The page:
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How to Troubleshoot a '92 Toyota 22Re Throttle Position Sensor

by Dan Ferrell

The throttle position sensor, or TPS, in the 22Re engine of your 1992 Toyota sends voltage signals to the engine computer to determine the angle position of the throttle plate inside the throttle body. Depending on the voltage signal from the TPS, the 22Re computer adjusts fuel volume delivery for better engine efficiency. If you suspect problems with the TP sensor, you can troubleshoot it at home without special equipment. This will help you diagnose a possible bad throttle sensor and save yourself in engine repairs costs.

Open the hood of your Toyota and locate the TP sensor. The sensor is a small, flat and rounded component with a four-wire electrical connector attached to it. It is secured to one side of the throttle body with two small screws. The air cleaner assembly, which houses the air filter, attaches to the throttle body towards the top center and rear of the engine compartment.

Remove the air cleaner assembly using a Phillips screwdriver.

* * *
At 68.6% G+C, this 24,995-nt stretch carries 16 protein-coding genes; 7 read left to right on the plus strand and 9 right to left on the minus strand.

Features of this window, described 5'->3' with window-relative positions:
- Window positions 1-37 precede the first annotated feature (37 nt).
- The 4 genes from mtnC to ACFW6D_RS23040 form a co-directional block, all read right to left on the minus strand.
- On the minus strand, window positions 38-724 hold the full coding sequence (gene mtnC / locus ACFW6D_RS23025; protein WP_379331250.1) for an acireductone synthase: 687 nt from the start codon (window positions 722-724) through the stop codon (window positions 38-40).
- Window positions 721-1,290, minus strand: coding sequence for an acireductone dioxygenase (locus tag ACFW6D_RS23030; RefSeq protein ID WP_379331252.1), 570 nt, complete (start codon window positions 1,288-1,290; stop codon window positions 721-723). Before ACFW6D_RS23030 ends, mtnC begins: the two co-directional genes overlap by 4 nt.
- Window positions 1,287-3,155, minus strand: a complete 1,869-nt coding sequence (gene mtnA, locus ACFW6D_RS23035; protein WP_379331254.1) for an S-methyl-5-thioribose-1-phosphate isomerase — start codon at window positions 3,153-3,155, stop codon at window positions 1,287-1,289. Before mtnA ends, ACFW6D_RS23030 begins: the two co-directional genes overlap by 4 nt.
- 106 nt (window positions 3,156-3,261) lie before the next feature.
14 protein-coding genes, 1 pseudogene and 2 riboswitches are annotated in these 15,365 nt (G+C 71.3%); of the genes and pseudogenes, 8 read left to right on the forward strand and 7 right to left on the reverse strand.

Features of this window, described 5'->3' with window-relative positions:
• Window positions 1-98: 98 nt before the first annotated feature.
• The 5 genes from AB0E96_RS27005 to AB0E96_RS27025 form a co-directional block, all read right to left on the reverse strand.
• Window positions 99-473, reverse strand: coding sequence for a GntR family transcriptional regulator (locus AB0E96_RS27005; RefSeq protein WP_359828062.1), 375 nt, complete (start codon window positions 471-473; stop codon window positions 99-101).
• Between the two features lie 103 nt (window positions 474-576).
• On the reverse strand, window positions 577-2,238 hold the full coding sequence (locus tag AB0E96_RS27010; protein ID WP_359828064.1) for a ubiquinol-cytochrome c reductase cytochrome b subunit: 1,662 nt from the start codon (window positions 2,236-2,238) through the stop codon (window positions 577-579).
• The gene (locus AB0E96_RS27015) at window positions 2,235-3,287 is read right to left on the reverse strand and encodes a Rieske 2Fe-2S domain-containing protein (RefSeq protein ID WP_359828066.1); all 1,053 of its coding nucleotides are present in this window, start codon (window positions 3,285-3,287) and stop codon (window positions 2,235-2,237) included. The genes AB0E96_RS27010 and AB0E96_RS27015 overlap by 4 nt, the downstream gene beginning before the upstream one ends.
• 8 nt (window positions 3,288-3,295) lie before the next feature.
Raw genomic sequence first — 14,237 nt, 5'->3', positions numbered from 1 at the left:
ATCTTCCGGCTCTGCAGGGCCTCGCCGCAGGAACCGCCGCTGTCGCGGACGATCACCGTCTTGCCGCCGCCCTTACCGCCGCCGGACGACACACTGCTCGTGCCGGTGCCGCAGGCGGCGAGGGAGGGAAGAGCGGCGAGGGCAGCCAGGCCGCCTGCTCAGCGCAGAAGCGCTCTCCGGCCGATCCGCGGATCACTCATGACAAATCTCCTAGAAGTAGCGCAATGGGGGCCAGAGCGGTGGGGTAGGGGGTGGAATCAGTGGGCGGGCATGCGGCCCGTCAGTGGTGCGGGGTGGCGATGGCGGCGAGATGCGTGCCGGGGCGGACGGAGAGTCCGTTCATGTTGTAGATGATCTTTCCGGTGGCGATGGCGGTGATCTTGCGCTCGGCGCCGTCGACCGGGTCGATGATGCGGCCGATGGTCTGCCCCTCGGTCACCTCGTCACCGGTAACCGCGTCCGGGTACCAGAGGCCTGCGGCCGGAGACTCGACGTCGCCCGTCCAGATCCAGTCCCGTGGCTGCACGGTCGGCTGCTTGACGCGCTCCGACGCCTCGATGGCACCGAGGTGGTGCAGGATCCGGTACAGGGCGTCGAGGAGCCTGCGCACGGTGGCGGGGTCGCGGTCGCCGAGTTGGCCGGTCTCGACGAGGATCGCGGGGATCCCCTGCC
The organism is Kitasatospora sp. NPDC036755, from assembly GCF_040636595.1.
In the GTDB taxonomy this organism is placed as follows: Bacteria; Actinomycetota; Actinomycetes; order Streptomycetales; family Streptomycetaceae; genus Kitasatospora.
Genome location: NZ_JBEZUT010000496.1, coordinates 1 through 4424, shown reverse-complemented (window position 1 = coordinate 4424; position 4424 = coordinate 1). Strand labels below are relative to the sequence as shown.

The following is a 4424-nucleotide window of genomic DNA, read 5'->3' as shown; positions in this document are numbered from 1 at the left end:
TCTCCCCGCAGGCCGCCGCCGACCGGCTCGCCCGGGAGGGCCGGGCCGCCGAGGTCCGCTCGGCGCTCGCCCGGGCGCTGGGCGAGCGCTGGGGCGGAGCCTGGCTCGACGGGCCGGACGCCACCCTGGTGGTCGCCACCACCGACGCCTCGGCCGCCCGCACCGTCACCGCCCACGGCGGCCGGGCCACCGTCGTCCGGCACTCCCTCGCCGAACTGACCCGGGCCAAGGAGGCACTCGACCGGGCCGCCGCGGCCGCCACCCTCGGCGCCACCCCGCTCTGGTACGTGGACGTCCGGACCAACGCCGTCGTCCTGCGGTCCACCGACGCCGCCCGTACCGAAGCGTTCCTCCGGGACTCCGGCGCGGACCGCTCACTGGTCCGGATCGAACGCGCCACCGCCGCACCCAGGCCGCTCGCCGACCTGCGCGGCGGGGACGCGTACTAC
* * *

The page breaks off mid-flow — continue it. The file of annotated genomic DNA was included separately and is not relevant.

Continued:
Unplug the TPS electrical connector.

Locate the throttle linkage mechanism on one side of the throttle body. This mechanism connects to the accelerator pedal by a long cable.

Rotate the throttle linkage mechanism with your hand and see how the lever on the mechanism that hits a stop screw when you release it. As you rotate the mechanism, you will see the throttle plate rotating as well at the opening of the throttle body.

Insert a 0.0224-inch (0.57mm) feeler gauge between the throttle linkage lever and the stop screw.

Set your digital multimeter to the lowest setting on the Ohm's scale. Turn on the meter and touch the meter probes to the two lowest pin connectors on the TPS electrical connector. The display on your meter should register 0.0 or a similar low resistance value. Otherwise, you need to replace the TP sensor.

Replace the feeler gauge you inserted between the throttle linkage lever and the stop screw with a 0.0335-inch (0.85mm) feeler gauge.

Touch the two lowest pin connectors on the TPS electrical connector with the two meter probes again. Now, the display on your meter should show a blank screen or infinite resistance. Otherwise, you need to replace the TP sensor.

Turn off your digital multimeter. Plug in the TP sensor, replace the air cleaner assembly using the Phillips screwdriver and close the hood.

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About the Author

Since 2003 Dan Ferrell has contributed general and consumer-oriented news to television and the Web. His work has appeared in Texas, New Mexico and Miami and on various websites. Ferrell is a certified automation and control technician from the Advanced Technology Center in El Paso, Texas.

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